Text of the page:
Music of this order needs its soil; and the early Stuart kings provided just that sophisticated court culture, amongst listeners as well as players, for a time. James himself was reputed to be something of a Philistine, but his wife Queen Anne of Denmark took to her adopted country with abandon, after the dourer pastimes in her husband’s Scottish kingdom, and commanded many masquings. Their expenditure on entertainment was huge. More vitally, Ferrabosco’s expertise placed him as an ideal instructor to their elder son Henry, Prince of Wales, whose war-like young court within a court sprang up even before he became crown prince in 1610. Here was a new centre of intellectual life and a zest for experiment, which must have encouraged Ferrabosco. But all was cut short when Henry’s unexpected death forced his courtiers into retirement. James had come to fear his son’s militancy as a threat, not just to his own crown, but to his ambitions to be seen on the European stage as an elder statesman. His own motto was “Beati pacifici”, blesed are the peacemakers, though beneath that the Spanish ambassador Diego Sarmiento de Acuña, later Count Gondomar, saw only the king’s own morbid fear of bodily harm, and the realism of a small power forced to play off its opponents. For Alfonso the result of palace revolutions was the sort often visited on the small man: probably a sudden eclipse, and naturally a fairly final end to collaborations with Jonson and Inigo Jones (the versatile designer, architect and follower of Palladio who became the arbiter of elegance at court). If there was personal decline, we cannot chart it directly from the music, since nothing in manuscript is dated; but Alfonso was surely used to high living, and without extra commissions even his multiple court posts seem not to have kept him from feeling the pinch. Certainly by his fifties he was restless and ill at ease, if we can take totally seriously a remarkable affidavit that reassigned his debts, and mentions his plans to leave England for good. But for where?. – the family home in Bologna? A last appointment may have eased his final year; a rare post as the official court composer. It had eluded him in the past, when it was snatched by the more fashionable but superficial John Coprario (an inglese italianato, in fact, apparently born under the name Cooper).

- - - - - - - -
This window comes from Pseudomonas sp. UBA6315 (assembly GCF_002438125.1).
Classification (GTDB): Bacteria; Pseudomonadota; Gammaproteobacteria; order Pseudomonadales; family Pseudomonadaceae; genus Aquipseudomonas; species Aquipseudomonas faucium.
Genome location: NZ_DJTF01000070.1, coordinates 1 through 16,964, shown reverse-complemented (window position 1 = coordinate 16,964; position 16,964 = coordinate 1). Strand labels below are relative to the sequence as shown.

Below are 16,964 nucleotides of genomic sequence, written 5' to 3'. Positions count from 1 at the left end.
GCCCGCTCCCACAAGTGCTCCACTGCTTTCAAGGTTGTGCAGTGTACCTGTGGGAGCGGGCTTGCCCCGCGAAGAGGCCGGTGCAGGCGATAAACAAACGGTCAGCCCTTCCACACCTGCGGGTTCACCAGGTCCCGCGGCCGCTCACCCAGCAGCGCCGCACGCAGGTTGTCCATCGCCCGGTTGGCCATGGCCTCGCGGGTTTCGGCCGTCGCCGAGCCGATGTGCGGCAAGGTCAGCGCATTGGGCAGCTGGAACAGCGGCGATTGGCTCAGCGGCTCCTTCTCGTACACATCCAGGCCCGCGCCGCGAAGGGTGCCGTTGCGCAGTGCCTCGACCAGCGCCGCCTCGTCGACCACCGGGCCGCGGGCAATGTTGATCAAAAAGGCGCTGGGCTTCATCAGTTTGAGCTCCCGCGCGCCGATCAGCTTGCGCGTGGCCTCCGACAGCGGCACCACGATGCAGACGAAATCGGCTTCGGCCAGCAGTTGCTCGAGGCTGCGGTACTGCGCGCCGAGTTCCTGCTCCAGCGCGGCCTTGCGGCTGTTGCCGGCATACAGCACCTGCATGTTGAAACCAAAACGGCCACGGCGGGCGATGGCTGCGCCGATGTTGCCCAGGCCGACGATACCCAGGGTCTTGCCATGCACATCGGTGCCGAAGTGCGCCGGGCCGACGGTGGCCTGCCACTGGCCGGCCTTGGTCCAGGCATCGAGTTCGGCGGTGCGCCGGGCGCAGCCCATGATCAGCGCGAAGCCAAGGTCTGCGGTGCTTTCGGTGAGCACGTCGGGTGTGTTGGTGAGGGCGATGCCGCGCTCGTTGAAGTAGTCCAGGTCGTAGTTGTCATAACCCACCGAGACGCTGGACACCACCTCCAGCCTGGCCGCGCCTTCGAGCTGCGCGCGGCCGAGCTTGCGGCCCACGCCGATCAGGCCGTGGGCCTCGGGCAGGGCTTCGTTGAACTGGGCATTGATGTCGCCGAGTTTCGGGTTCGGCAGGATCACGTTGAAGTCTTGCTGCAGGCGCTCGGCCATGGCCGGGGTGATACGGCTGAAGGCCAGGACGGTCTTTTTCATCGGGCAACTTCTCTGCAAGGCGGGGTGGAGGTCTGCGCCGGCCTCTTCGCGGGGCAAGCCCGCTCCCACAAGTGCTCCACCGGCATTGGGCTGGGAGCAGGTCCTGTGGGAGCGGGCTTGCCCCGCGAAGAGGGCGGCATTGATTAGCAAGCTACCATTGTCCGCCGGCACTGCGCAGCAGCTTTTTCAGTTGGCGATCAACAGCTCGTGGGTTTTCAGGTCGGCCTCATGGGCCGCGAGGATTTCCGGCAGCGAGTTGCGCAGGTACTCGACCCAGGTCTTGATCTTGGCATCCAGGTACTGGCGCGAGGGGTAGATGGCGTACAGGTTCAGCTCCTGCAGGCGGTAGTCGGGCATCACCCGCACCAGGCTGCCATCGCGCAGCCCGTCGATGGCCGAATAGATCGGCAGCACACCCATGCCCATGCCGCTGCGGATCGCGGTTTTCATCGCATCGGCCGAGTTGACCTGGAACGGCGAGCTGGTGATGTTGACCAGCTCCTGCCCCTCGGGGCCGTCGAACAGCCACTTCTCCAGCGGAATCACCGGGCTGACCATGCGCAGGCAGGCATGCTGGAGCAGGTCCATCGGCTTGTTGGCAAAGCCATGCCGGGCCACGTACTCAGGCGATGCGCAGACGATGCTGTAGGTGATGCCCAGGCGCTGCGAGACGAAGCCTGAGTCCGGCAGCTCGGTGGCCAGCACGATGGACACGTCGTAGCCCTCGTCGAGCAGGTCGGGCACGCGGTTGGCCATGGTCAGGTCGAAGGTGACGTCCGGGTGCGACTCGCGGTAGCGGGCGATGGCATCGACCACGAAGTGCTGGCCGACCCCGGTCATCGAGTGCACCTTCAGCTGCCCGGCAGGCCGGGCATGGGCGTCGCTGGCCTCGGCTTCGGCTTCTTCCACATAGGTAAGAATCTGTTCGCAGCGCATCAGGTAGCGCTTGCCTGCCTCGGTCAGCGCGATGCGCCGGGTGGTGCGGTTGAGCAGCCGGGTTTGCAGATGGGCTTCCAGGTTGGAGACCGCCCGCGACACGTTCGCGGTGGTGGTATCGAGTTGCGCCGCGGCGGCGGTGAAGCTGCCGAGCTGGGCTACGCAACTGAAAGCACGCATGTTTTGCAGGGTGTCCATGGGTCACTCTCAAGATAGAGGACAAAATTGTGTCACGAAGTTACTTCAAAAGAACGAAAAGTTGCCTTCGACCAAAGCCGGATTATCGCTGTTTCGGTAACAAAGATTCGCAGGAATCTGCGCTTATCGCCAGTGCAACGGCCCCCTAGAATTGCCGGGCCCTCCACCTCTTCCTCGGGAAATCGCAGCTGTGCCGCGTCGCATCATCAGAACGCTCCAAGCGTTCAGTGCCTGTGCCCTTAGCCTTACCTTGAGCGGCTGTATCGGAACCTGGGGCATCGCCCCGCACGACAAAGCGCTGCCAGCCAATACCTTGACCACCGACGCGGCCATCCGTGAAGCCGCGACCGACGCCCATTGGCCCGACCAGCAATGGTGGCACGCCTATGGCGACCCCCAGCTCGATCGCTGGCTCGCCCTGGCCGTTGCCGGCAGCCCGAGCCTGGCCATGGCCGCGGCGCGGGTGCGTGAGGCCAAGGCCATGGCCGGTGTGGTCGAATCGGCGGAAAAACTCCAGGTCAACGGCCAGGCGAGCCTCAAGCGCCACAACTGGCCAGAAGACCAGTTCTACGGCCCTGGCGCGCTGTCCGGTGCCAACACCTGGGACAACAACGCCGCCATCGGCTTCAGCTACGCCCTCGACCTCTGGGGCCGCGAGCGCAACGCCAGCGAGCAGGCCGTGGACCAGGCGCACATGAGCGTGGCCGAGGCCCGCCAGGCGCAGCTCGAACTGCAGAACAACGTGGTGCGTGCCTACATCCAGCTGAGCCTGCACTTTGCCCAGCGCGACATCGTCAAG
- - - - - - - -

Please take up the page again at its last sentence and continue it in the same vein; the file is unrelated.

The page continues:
It may never be clear where in this career to place Alfonso’s six-part fantasias. Some of them have the stamp of early work, perhaps as he was working out a style in the 1590s, under the influence of the wind-players who had brought him up, and formed a substantial part of the court ensemble. They had a distinct repertoire to hand of large-scale music for formal occasions – great banquets, or processionals. Alfonso’s novelty was to transform that casual repertoire by his all-encompassing fantasia manner, with such aplomb that it stimulated a whole school of followers after him. In it he created another speciality, an indigenous development, since even canzone by the Gabrielis do not partake of his degree of organisation and high seriousness. Alfonso’s pieces were once more the most often copied of the period. What is more, he also seems to have been the chief reviver of the In Nomine: a special English musical form unknown to the continent, that had begun obscurely around the time of the Reformation and preserved in contrapuntal settings one unvaried plainsong from the English Sarum rite for Easter, Gloria tibi, Trinitas. No foreigner ever tried his hand at it, apart, that is, from Alfonso’s father, in perhaps his most abiding legacy to his guest country. With his usual flair for seeing possibilities he created a lighter type of scoring in a group of three settings, which quickly inspired William Byrd and others to follow suit. Interest had waned by the 1590s, and so it was probably Alfonso the son’s personal interest that led to a revival. Again, there is a constant motivic play on snatches of ideas strung together, sometimes quoting his father with a new dash and swagger. The In Nomine lived on as a result, its sacred origins only dimly if at all remembered, again right up to the time of Purcell. So did Ferrabosco’s reputation, even when most of the music was consigned to library shelves. Anthony Wood, the Oxford antiquarian, knew of it only in that way; but he did record, about fifty years after Ferrabosco’s death, that he was “The most famous man in all ye world for fantazies of 5. or 6. parts”. Of course, his influence was incalculably greater even than that; but it is no bad reputation to leave behind one; and Alfonso’s image is perhaps still to be glimpsed, after all.